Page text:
What should you look for if you are a tenant negotiating a break clause in a new commercial lease?
In my posts Lease Break Clauses – What Can Possibly Go Wrong? and Lease Break Clauses – What If You Change Your Mind? I looked at how you should manage your break clauses, either if you want to terminate your lease, or if you have served a break notice but then subsequently change your mind.
When negotiating a new break clause you should try to end up with a clause which will help you avoid the problems I referred to in those posts.
What will be the break date or break dates?
Will there be only one opportunity to break the lease or several? Will the break dates be specific one off dates, for example on every anniversary of the commencement date? Or will you be able to break the lease at any time after a specified period has elapsed, for example at any time after the first five years of the term?
You will want as much flexibility as possible.
If you pay rent quarterly, try to make the break date a quarter day or, if the break date will fall inside a quarter, include an obligation for your landlord to reimburse you for all rent (and other sums) paid in respect of the period after the break date.
It is a good idea to include a reimbursement clause even if the break date is a quarter day so as to pick up any other money that might be owed to you after the break date, for example a balancing service charge payment.
Will you have to pay anything?
The landlord might want to negotiate a premium that has to be paid before you can break the lease. This will be a matter for negotiation, but obviously you will want to resist an obligation to pay a price for being allowed to terminate the lease. It is more usual for the flexibility that a break clause gives a tenant to be reflected in the level of rent, both initially and subsequently in any open market rent reviews.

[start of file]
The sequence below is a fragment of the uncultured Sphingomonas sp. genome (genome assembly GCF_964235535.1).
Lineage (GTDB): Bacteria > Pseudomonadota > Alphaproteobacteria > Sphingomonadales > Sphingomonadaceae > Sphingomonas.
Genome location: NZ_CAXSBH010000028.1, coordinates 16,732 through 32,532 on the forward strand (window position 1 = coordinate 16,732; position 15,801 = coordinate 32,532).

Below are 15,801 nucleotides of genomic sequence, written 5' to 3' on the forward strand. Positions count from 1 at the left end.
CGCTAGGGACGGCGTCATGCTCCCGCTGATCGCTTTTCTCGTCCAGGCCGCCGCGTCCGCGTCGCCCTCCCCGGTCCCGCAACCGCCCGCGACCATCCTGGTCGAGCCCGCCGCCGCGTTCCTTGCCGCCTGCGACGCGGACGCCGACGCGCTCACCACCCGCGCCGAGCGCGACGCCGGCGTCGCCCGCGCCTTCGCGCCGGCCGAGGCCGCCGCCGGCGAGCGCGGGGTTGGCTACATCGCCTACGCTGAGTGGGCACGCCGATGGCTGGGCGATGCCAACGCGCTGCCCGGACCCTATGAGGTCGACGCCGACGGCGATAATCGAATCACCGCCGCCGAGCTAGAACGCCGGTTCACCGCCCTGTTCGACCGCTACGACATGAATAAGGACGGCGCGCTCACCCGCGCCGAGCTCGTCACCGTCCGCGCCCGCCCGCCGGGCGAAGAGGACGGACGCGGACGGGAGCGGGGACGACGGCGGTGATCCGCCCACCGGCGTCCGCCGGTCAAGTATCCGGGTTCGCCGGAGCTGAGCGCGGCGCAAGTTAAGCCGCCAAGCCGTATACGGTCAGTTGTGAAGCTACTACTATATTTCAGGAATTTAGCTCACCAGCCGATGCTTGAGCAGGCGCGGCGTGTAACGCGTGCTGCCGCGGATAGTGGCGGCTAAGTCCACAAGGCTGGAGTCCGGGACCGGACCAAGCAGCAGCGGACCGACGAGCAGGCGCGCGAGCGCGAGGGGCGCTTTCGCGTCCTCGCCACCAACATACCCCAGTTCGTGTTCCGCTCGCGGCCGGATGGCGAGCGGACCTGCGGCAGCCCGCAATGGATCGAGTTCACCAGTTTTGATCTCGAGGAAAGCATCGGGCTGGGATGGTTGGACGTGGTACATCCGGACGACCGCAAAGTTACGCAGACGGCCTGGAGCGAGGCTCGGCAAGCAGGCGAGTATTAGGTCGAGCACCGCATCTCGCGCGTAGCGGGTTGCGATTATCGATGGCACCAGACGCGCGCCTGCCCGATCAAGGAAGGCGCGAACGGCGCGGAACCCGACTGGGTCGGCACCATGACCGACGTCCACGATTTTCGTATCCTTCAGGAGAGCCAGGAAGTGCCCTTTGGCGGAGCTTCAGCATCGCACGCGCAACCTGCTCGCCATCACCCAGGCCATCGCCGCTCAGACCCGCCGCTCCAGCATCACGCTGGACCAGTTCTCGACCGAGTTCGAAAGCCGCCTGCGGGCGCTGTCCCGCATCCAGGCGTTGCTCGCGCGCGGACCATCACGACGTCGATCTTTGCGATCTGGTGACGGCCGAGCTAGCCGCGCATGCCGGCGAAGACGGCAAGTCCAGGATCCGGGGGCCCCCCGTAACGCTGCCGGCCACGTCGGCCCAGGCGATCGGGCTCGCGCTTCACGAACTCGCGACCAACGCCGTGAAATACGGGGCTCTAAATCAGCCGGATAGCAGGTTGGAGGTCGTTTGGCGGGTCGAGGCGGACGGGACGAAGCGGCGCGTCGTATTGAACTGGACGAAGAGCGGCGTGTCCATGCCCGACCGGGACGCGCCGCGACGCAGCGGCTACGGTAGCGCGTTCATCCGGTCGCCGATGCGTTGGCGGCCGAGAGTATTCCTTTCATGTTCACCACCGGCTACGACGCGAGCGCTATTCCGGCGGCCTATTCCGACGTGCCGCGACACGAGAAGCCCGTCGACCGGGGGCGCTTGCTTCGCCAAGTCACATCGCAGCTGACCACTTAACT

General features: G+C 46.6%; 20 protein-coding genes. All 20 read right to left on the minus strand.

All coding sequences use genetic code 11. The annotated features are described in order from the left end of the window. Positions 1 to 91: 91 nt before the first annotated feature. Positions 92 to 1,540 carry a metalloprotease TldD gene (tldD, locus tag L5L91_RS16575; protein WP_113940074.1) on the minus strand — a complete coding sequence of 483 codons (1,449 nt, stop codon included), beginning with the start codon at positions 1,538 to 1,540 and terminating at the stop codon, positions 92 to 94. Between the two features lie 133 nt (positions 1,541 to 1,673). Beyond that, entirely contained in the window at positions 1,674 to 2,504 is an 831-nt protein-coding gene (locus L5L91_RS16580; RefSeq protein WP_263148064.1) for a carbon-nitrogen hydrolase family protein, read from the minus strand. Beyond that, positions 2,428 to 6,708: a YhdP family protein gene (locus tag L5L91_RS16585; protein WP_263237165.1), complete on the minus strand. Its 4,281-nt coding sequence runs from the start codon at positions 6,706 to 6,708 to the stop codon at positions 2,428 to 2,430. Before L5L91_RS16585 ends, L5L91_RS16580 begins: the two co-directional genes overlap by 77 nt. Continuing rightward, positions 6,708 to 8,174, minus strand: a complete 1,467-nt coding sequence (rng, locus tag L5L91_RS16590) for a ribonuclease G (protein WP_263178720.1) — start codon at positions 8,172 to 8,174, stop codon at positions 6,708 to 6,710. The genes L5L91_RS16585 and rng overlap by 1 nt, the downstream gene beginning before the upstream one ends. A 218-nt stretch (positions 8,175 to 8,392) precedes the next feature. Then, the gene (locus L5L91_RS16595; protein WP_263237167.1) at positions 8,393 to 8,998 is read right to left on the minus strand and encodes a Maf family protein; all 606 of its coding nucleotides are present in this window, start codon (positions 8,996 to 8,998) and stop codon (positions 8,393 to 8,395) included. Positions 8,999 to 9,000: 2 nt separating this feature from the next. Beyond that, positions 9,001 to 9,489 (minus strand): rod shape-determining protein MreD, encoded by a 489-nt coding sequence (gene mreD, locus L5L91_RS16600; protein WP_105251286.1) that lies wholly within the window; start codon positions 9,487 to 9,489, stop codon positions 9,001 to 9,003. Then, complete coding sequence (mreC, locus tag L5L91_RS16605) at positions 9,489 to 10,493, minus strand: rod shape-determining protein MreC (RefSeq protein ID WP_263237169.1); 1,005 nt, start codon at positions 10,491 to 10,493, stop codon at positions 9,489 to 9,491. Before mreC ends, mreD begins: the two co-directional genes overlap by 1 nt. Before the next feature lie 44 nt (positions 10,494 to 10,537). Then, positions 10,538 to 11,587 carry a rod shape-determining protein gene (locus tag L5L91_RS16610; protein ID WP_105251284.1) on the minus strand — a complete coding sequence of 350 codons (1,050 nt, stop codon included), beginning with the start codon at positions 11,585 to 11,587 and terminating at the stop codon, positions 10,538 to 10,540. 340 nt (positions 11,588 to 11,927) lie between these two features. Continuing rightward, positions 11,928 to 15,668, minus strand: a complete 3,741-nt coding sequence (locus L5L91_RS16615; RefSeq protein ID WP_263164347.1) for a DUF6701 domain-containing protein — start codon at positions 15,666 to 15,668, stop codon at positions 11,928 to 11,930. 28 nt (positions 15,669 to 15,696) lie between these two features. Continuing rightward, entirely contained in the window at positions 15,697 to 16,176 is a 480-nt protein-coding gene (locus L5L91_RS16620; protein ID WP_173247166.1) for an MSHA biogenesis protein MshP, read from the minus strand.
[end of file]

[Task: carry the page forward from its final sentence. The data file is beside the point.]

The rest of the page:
What notice will you have to give?
It is usual to have to agree to give the landlord formal prior notice in writing to activate the break clause. Make sure you are comfortable with the length of notice period.
6 to 9 months prior notice is fairly standard in most commercial leases, unless the lease term is short (say less than 3 years), in which case you will probably want a shorter notice period.
Try to avoid any unusual notice provisions that might trip you up when you come to serve the notice, for example having to serve copies of the notice on someone other than the landlord.
What conditions will you have to comply with for the break clause to work?
Ideally you should insist on an unconditional break clause.
However, your bargaining position may not be strong enough for that. In any case you should avoid the sort of conditions which I refer to in Lease Break Clauses – What Can Possibly Go Wrong? and which might trip you up.
If you have to agree to include conditions, then I would suggest you limit any conditions to the ones recommended by the Code for Leasing Business Premises in England and Wales 2007 (backed by the Government) as they strike a fair balance between the concerns of landlords and tenants.
The Code says that the only preconditions to a tenant’s break right should be:-
- The basic rent is paid up to date (not “all sums” or service charge). Note that if the break date is in the middle of a quarter you would still have to pay the whole of that last quarter’s rent, so still include an obligation for your landlord to reimburse you the balance relating to any time after the break date.
- The tenant gives up occupation of the property. This is not as onerous as having to give up “vacant possession”.
- There are no continuing subleases. Make sure any subleases you grant expire before the break date and are excluded from the security of tenure provisions of the Landlord and Tenant Act 1954.
The above is a brief outline and you should always seek professional advice.
Here are links to my other posts on break clauses.